‘Ball in BNP’s court’

“The ball in now in the BNP’s court,” he said in Dhaka on Friday. “We will have to wait and see if they stick to lawful, parliamentary, and democratic politics.”

The Prime Minister, he said, had set the electoral ball rolling in fulfilling her constitutional responsibility. The opposition, he added, was entitled to differ on issues but had to state whether they were ready to take part in the national election to be held under the constitution.

“If they do, it will be an affirmation of their allegiance to democratic, lawful and constitutional politics,” Sengupta said.

The ruling Awami League formally initiated on Wednesday the selection process of its candidates amidst fears of a political crisis arising out of the conflicting positions of the government and the main opposition party on poll modalities.

Sengupta was speaking in a discussion on ‘BNP blueprint for thwarting the national election and the government’s tasks’, where he explained the PM’s constitutional responsibilities during election time.

The refuted the opposition allegation that the holding of elections without the dissolution of Parliament would give the ruling party an undue advantage, saying this was the practice in many countries. He recalled that elections were held under a similar arrangement in 1972, but without criticisms.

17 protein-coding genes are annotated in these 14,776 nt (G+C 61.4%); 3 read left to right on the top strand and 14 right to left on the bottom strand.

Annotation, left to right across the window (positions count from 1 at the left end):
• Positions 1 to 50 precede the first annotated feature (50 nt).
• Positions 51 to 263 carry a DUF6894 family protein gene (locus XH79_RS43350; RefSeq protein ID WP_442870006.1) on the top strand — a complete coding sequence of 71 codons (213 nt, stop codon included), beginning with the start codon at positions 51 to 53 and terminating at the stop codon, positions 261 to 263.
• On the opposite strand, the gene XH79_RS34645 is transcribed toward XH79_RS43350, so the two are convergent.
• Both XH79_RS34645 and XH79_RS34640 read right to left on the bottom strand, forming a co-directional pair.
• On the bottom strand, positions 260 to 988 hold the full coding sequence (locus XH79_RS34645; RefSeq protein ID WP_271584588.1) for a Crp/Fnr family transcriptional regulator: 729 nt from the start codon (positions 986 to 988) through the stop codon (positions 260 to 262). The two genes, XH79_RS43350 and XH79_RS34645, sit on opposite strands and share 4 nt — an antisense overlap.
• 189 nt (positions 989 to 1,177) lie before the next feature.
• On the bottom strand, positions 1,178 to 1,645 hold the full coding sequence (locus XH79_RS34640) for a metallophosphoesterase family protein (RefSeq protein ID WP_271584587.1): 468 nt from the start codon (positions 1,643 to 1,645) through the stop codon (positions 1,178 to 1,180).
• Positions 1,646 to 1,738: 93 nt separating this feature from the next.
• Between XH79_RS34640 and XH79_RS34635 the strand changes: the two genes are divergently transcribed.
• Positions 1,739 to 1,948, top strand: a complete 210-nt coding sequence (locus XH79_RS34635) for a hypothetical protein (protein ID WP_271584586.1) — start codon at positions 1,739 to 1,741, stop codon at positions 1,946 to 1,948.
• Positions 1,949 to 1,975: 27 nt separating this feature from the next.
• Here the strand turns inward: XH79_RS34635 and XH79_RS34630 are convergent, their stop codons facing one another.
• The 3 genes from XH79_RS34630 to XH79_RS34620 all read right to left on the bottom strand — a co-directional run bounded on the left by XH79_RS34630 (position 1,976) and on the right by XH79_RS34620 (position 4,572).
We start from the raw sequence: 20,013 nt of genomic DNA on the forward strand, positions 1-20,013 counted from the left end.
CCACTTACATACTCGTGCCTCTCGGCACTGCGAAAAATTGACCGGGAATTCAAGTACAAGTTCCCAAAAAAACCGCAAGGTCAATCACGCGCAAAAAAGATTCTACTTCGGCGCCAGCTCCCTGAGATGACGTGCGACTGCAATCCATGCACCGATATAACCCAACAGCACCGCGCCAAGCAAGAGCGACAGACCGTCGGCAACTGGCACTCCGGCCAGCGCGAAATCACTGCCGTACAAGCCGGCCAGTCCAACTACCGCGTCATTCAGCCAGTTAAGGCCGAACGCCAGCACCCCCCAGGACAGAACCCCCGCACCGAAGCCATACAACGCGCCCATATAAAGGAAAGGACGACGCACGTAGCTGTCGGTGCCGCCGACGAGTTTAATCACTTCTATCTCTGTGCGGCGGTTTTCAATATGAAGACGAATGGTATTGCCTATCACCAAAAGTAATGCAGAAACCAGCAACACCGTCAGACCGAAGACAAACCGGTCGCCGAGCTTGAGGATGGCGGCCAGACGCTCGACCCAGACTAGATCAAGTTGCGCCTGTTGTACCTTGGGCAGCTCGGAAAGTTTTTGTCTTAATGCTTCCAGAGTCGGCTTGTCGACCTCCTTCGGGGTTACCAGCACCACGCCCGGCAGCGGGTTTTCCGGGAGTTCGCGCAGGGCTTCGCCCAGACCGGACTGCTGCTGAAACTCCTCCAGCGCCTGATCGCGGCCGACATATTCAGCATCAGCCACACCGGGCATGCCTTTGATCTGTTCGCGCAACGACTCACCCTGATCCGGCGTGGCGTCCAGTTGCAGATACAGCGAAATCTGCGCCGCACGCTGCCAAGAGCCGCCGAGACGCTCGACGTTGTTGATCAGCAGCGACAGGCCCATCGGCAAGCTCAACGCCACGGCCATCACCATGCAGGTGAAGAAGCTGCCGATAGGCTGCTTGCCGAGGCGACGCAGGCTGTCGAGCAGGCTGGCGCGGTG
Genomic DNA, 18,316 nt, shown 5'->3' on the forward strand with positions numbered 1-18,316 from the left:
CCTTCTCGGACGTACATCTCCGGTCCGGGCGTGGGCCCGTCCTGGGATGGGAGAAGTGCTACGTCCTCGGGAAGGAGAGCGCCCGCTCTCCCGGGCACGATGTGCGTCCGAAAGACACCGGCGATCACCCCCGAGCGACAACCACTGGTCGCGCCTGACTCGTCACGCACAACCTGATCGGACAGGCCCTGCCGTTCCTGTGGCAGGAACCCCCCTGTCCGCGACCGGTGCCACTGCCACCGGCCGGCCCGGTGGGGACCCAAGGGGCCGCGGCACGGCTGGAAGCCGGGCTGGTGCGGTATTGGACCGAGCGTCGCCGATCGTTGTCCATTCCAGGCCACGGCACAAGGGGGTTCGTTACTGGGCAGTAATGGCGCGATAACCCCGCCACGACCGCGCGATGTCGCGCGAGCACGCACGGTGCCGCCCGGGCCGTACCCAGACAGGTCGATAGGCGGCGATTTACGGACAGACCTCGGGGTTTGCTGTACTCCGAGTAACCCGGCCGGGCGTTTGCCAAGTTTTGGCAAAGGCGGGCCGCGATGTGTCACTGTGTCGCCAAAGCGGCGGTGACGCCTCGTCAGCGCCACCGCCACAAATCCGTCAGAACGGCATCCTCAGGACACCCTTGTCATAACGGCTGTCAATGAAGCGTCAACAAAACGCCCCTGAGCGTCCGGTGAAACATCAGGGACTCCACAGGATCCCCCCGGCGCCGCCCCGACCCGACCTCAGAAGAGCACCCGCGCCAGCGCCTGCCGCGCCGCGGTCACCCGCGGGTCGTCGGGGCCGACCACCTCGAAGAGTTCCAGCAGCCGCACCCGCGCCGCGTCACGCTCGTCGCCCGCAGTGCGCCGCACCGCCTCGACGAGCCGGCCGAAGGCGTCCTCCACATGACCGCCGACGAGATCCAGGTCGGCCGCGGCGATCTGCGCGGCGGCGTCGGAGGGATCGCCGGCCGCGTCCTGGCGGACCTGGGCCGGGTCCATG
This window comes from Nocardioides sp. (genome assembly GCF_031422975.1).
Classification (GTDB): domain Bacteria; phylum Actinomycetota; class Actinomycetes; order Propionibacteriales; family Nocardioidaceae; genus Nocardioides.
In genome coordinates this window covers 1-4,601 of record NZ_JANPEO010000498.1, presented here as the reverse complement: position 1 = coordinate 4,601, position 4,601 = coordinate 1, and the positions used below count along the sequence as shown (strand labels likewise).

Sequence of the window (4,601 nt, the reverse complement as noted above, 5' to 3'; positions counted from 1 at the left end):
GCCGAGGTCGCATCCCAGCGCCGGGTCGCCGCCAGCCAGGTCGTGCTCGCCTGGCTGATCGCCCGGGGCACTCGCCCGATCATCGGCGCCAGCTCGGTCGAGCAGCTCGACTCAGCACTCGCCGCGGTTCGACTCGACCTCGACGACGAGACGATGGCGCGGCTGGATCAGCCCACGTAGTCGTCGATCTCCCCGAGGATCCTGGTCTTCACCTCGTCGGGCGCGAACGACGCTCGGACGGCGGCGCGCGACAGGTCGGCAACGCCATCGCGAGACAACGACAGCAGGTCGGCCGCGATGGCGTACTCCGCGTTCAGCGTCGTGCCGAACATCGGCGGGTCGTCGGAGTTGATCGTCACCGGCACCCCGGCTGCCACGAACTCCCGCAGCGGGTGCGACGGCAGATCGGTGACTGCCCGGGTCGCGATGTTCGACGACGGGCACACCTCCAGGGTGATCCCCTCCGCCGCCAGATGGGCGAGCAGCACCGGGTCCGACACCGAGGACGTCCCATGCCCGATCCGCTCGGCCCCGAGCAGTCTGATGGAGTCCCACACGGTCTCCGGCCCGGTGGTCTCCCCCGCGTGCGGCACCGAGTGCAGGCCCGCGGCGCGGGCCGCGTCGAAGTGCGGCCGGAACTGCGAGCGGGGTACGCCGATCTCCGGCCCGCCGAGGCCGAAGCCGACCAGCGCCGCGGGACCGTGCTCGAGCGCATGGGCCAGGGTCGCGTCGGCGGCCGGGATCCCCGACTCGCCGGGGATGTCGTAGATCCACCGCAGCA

Criticising the opposition party, Sengupta said, “Fakhrul Islam talks about constitutional and lawful elections but issues veiled threats as well.”

“The days of conducting elections with the help of goons were over,” he said, referring to Fakhrul’s remark about sealing off ‘escape routes’ for the ruling party.

“Votes can’t be stolen or looted or tampered with anymore,” he stressed. “We now have the voters’ list, identity cards, and greater awareness among the people.

He also referred to what he described as ‘media vigil’ that even helps locate a needle in a haystack. “Nothing goes unnoticed. Everything is recorded by the camera. So, the election will be free and fair.”

“The ball is in the BNP’s court. What do they want – peace or turmoil, election or chaos?” the Awami League leader asked rhetorically.

He claimed the BNP had already begun poll preparations, while publicly opposing the holding of elections under the present government.

He hoped the BNP would realise its mistake and offer proposals. “The Prime Minister, our party, and the alliance are there to listen to whatever you may have to say. We are reasonable people. We want the country to run peacefully,” Sengupta said.

He also scotched speculation about a 90-day extension of the government’s tenure and a possible constitutional amendment.

Source: Bd news24

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